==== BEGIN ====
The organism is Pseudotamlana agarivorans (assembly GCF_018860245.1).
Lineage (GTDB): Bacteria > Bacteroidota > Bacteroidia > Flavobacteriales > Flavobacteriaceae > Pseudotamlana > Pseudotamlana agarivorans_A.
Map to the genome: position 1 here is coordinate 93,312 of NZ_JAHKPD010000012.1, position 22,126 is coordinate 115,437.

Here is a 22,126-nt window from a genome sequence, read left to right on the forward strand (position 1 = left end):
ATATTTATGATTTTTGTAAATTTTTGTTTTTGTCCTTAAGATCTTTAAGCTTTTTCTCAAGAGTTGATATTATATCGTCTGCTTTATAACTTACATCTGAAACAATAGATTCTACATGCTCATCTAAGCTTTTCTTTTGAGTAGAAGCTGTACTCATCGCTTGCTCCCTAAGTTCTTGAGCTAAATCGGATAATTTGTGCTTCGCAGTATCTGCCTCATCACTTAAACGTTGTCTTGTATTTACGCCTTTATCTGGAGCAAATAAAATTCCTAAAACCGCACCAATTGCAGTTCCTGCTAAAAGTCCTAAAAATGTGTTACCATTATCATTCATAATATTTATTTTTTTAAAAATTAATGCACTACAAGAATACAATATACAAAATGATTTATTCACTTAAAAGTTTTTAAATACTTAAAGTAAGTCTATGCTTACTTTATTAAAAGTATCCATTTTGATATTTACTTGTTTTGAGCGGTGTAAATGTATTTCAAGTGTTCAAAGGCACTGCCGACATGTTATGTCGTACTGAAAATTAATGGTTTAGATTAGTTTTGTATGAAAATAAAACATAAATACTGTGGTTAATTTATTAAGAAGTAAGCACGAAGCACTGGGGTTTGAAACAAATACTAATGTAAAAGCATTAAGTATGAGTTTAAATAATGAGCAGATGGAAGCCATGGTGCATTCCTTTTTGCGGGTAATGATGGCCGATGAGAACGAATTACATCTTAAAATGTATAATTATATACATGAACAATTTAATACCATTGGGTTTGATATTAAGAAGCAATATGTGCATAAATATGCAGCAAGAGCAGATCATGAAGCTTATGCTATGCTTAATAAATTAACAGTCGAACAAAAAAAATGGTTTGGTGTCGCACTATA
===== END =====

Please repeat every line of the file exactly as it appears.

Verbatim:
The organism is Pseudotamlana agarivorans (assembly GCF_018860245.1).
Lineage (GTDB): Bacteria > Bacteroidota > Bacteroidia > Flavobacteriales > Flavobacteriaceae > Pseudotamlana > Pseudotamlana agarivorans_A.
Map to the genome: position 1 here is coordinate 93,312 of NZ_JAHKPD010000012.1, position 22,126 is coordinate 115,437.

Here is a 22,126-nt window from a genome sequence, read left to right on the forward strand (position 1 = left end):
ATATTTATGATTTTTGTAAATTTTTGTTTTTGTCCTTAAGATCTTTAAGCTTTTTCTCAAGAGTTGATATTATATCGTCTGCTTTATAACTTACATCTGAAACAATAGATTCTACATGCTCATCTAAGCTTTTCTTTTGAGTAGAAGCTGTACTCATCGCTTGCTCCCTAAGTTCTTGAGCTAAATCGGATAATTTGTGCTTCGCAGTATCTGCCTCATCACTTAAACGTTGTCTTGTATTTACGCCTTTATCTGGAGCAAATAAAATTCCTAAAACCGCACCAATTGCAGTTCCTGCTAAAAGTCCTAAAAATGTGTTACCATTATCATTCATAATATTTATTTTTTTAAAAATTAATGCACTACAAGAATACAATATACAAAATGATTTATTCACTTAAAAGTTTTTAAATACTTAAAGTAAGTCTATGCTTACTTTATTAAAAGTATCCATTTTGATATTTACTTGTTTTGAGCGGTGTAAATGTATTTCAAGTGTTCAAAGGCACTGCCGACATGTTATGTCGTACTGAAAATTAATGGTTTAGATTAGTTTTGTATGAAAATAAAACATAAATACTGTGGTTAATTTATTAAGAAGTAAGCACGAAGCACTGGGGTTTGAAACAAATACTAATGTAAAAGCATTAAGTATGAGTTTAAATAATGAGCAGATGGAAGCCATGGTGCATTCCTTTTTGCGGGTAATGATGGCCGATGAGAACGAATTACATCTTAAAATGTATAATTATATACATGAACAATTTAATACCATTGGGTTTGATATTAAGAAGCAATATGTGCATAAATATGCAGCAAGAGCAGATCATGAAGCTTATGCTATGCTTAATAAATTAACAGTCGAACAAAAAAAATGGTTTGGTGTCGCACTATA